Story Telling That Works

Story telling as a fundraising device is one of the things with which I have a love/hate relationship. I love the idea of humanizing what an organization does and making it personal; I hate the reality that too many people memorize stories and turn what should be conversations into monologs just so they can tell their stories. But there is one story we should all practice and use: the story of how a prospect may become a donor.

It’s a story with many iterations, in large part because you don’t actually know how any single move or touch will turn out. But by visualizing a complete cultivation cycle and the solicitation meeting(s), you are able to prepare yourself for a proactive fundraising process and one that will have far greater opportunities for success.

This story-telling happens in two ways — first visualizing and talking about the entire arc of what you hope will happen. This isn’t a one-time story telling, but many faceted and one that may be edited over time.

The second is the story of the immediate move you are making—figuring out what you need to get from this activity so it meshes with the whole.

We start the process with our prospect (and remember, the best prospect is typically an existing donor), writing down what we know. Next consider where we hope to end up. For example, we know the Smiths have been long-time donors giving at a mid-range. We plan on talking with them about a high 6-figure major gift. In both of these areas, fill in as many blanks as you can. And then consider a move or step that you think might work. For example, having the Board member who is also member of the prospect’s service club invite the member to a special tour of your facility or a meeting with the program manager of the project you hope the prospect will support. Then, assuming that goes well, what is the second move, and the third.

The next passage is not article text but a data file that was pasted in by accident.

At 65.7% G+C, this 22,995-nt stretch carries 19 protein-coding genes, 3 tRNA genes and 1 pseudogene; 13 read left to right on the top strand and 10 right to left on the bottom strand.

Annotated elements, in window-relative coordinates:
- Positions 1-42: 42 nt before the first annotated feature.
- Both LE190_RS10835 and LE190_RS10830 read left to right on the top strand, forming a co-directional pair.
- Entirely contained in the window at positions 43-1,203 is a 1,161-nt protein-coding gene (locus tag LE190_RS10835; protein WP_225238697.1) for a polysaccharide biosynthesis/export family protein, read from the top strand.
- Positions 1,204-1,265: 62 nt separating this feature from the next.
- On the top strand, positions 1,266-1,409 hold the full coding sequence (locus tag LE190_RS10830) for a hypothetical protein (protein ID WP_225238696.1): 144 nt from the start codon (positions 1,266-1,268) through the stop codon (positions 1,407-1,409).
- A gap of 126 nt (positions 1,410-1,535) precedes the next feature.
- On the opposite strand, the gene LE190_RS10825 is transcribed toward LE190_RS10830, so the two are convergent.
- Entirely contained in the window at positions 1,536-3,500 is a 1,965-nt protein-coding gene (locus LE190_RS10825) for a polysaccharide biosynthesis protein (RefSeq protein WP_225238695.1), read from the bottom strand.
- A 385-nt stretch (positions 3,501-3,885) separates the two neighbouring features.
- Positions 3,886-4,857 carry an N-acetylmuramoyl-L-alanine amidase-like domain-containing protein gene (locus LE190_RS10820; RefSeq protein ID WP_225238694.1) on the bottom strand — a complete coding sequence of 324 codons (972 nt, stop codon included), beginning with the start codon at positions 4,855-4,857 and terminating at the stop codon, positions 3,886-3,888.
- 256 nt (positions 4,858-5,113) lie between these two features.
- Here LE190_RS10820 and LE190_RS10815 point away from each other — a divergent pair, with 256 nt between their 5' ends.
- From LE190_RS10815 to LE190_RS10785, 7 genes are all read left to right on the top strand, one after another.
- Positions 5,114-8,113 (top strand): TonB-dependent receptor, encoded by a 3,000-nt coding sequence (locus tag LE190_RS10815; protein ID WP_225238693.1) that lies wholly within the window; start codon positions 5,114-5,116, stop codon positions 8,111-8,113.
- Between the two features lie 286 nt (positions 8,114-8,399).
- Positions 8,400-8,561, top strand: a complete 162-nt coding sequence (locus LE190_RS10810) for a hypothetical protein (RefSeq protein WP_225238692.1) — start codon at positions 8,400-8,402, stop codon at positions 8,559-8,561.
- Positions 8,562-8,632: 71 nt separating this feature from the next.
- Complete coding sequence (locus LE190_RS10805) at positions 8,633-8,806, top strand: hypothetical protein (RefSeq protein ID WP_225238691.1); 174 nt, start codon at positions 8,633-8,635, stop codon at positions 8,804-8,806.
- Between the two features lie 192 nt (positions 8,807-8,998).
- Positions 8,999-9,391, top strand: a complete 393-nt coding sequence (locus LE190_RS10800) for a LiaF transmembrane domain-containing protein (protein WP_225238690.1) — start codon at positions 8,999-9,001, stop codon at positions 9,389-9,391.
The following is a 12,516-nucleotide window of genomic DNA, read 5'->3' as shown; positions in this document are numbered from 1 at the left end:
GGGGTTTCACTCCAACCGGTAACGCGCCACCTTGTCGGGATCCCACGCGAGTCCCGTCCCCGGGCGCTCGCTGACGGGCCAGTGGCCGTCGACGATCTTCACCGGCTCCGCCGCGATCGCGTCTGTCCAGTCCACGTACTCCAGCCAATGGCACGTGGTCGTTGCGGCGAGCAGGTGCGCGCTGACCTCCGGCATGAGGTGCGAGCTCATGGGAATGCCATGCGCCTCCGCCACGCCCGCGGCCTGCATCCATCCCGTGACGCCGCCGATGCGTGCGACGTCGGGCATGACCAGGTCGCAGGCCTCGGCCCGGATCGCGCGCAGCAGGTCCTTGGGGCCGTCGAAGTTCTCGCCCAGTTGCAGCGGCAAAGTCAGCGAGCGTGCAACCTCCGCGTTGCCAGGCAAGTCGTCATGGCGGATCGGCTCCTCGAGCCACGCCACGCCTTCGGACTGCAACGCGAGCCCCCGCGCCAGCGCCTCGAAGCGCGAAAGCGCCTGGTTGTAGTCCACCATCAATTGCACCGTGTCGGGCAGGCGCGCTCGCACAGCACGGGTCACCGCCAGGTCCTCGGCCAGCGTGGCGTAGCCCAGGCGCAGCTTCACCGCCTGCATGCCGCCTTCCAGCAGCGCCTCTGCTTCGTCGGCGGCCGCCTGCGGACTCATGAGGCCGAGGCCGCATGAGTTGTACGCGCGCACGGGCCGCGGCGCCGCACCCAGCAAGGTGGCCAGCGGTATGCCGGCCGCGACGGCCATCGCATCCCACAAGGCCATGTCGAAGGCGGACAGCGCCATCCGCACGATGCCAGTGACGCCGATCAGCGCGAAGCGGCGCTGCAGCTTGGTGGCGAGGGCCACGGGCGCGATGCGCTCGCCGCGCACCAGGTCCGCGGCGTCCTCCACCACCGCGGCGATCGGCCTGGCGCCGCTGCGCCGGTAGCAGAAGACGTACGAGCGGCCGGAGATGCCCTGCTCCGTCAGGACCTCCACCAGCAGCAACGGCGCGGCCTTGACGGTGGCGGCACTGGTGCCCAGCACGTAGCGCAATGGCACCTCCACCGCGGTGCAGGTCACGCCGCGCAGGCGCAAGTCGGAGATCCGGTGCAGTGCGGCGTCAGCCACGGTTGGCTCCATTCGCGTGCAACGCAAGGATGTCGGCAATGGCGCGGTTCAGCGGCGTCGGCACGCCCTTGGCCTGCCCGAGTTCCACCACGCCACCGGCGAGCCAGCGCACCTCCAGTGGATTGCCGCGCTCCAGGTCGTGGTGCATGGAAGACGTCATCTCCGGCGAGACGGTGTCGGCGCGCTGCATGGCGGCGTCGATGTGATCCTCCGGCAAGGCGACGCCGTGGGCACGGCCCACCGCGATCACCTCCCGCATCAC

And then, if move number one (or number three!) doesn’t go as you hope, what’s your back-up plan?

Once you’ve built out three or five scenarios, decide on the most optimal first step. But wait, before you pick up the phone to make the call, think small—what do you hope to accomplish from this interaction. If you are calling for a meeting, don’t think beyond getting the meeting set, but DO visualize everything that will go into getting that meeting and what things you have to have to hand.

For example, if you are the staff member making the call (and I confess that during my staff years, I was almost always the person calling for the meetings), whose name needs to be front and center? Ah….”Mary asked me to call to set up a meeting for the three of us” requires that I actually know when Mary is available over the next two to three weeks. It’s a little thing, but the little things often make or break an interaction.

So “winging it” is another concept with which I have a love/hate relationship. I love the thought that I am a free spirit, who can improvise with the best of them. I hate what usually happens (or doesn’t!) when I don’t plan carefully. I will end up somewhere, but it may not be the place I wanted to get.

 

Janet Levine works with nonprofits, helping them to increase their fundraising capacity and to build stronger, more committed boards. Learn more at www.janetlevineconsulting.com.   And while you are thinking about it, ask Janet for a free 30-minute consultation.

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About janetlevineconsulting

For over 20 years, Janet Levine has worked for and with nonprofit and educational organizations, helping to grow their advancement programs. Her consulting company, Janet Levine Consulting, serves a wide range of organizations from small, all-volunteer agencies to major national organizations. She regularly teaches courses in non-profit management, fundraising and grant development, both face-to-face and online at http://courses.lmlearningstation.com/. In addition to her nonprofit work, Janet brings years of experience as a business and sales manager in the for-profit sector. She has an MBA from the Graziadio School of Business at Pepperdine University.
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